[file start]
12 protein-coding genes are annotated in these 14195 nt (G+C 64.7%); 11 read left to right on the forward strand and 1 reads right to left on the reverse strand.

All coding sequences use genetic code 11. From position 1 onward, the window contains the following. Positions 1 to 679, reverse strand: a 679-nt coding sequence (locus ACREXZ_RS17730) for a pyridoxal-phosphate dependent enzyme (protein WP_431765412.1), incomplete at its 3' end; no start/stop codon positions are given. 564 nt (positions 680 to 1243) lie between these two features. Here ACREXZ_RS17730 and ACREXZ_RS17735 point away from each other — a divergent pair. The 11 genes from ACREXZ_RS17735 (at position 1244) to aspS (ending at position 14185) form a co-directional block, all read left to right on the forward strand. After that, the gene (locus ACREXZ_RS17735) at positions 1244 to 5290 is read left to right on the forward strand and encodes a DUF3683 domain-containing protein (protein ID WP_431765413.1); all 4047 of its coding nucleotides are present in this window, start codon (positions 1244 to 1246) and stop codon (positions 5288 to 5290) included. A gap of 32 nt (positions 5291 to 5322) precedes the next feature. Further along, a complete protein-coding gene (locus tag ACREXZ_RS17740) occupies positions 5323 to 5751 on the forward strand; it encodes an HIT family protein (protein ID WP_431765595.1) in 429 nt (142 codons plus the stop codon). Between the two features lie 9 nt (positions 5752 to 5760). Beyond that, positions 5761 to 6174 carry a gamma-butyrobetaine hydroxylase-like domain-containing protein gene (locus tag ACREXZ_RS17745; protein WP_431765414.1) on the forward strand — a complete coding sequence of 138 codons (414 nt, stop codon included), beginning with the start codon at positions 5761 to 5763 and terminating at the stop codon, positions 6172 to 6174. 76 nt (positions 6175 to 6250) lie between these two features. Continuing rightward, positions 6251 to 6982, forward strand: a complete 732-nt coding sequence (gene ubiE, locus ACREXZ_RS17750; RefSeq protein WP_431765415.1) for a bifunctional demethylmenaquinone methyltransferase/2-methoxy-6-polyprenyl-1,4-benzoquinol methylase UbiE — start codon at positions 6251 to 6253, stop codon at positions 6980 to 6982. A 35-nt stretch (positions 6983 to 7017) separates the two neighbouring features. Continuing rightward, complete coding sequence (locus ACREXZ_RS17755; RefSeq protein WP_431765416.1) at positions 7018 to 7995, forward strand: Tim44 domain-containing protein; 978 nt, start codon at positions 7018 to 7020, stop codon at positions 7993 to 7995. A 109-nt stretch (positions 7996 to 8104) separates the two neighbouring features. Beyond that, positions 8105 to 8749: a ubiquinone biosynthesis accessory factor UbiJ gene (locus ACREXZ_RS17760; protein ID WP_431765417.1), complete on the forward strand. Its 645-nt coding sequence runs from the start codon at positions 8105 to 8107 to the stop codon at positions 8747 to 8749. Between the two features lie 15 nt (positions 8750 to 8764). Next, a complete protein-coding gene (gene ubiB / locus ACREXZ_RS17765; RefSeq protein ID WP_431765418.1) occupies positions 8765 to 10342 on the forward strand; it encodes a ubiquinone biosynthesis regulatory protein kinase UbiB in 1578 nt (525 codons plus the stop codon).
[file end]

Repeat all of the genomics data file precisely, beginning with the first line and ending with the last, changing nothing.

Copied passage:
12 protein-coding genes are annotated in these 14195 nt (G+C 64.7%); 11 read left to right on the forward strand and 1 reads right to left on the reverse strand.

All coding sequences use genetic code 11. From position 1 onward, the window contains the following. Positions 1 to 679, reverse strand: a 679-nt coding sequence (locus ACREXZ_RS17730) for a pyridoxal-phosphate dependent enzyme (protein WP_431765412.1), incomplete at its 3' end; no start/stop codon positions are given. 564 nt (positions 680 to 1243) lie between these two features. Here ACREXZ_RS17730 and ACREXZ_RS17735 point away from each other — a divergent pair. The 11 genes from ACREXZ_RS17735 (at position 1244) to aspS (ending at position 14185) form a co-directional block, all read left to right on the forward strand. After that, the gene (locus ACREXZ_RS17735) at positions 1244 to 5290 is read left to right on the forward strand and encodes a DUF3683 domain-containing protein (protein ID WP_431765413.1); all 4047 of its coding nucleotides are present in this window, start codon (positions 1244 to 1246) and stop codon (positions 5288 to 5290) included. A gap of 32 nt (positions 5291 to 5322) precedes the next feature. Further along, a complete protein-coding gene (locus tag ACREXZ_RS17740) occupies positions 5323 to 5751 on the forward strand; it encodes an HIT family protein (protein ID WP_431765595.1) in 429 nt (142 codons plus the stop codon). Between the two features lie 9 nt (positions 5752 to 5760). Beyond that, positions 5761 to 6174 carry a gamma-butyrobetaine hydroxylase-like domain-containing protein gene (locus tag ACREXZ_RS17745; protein WP_431765414.1) on the forward strand — a complete coding sequence of 138 codons (414 nt, stop codon included), beginning with the start codon at positions 5761 to 5763 and terminating at the stop codon, positions 6172 to 6174. 76 nt (positions 6175 to 6250) lie between these two features. Continuing rightward, positions 6251 to 6982, forward strand: a complete 732-nt coding sequence (gene ubiE, locus ACREXZ_RS17750; RefSeq protein WP_431765415.1) for a bifunctional demethylmenaquinone methyltransferase/2-methoxy-6-polyprenyl-1,4-benzoquinol methylase UbiE — start codon at positions 6251 to 6253, stop codon at positions 6980 to 6982. A 35-nt stretch (positions 6983 to 7017) separates the two neighbouring features. Continuing rightward, complete coding sequence (locus ACREXZ_RS17755; RefSeq protein WP_431765416.1) at positions 7018 to 7995, forward strand: Tim44 domain-containing protein; 978 nt, start codon at positions 7018 to 7020, stop codon at positions 7993 to 7995. A 109-nt stretch (positions 7996 to 8104) separates the two neighbouring features. Beyond that, positions 8105 to 8749: a ubiquinone biosynthesis accessory factor UbiJ gene (locus ACREXZ_RS17760; protein ID WP_431765417.1), complete on the forward strand. Its 645-nt coding sequence runs from the start codon at positions 8105 to 8107 to the stop codon at positions 8747 to 8749. Between the two features lie 15 nt (positions 8750 to 8764). Next, a complete protein-coding gene (gene ubiB / locus ACREXZ_RS17765; RefSeq protein ID WP_431765418.1) occupies positions 8765 to 10342 on the forward strand; it encodes a ubiquinone biosynthesis regulatory protein kinase UbiB in 1578 nt (525 codons plus the stop codon).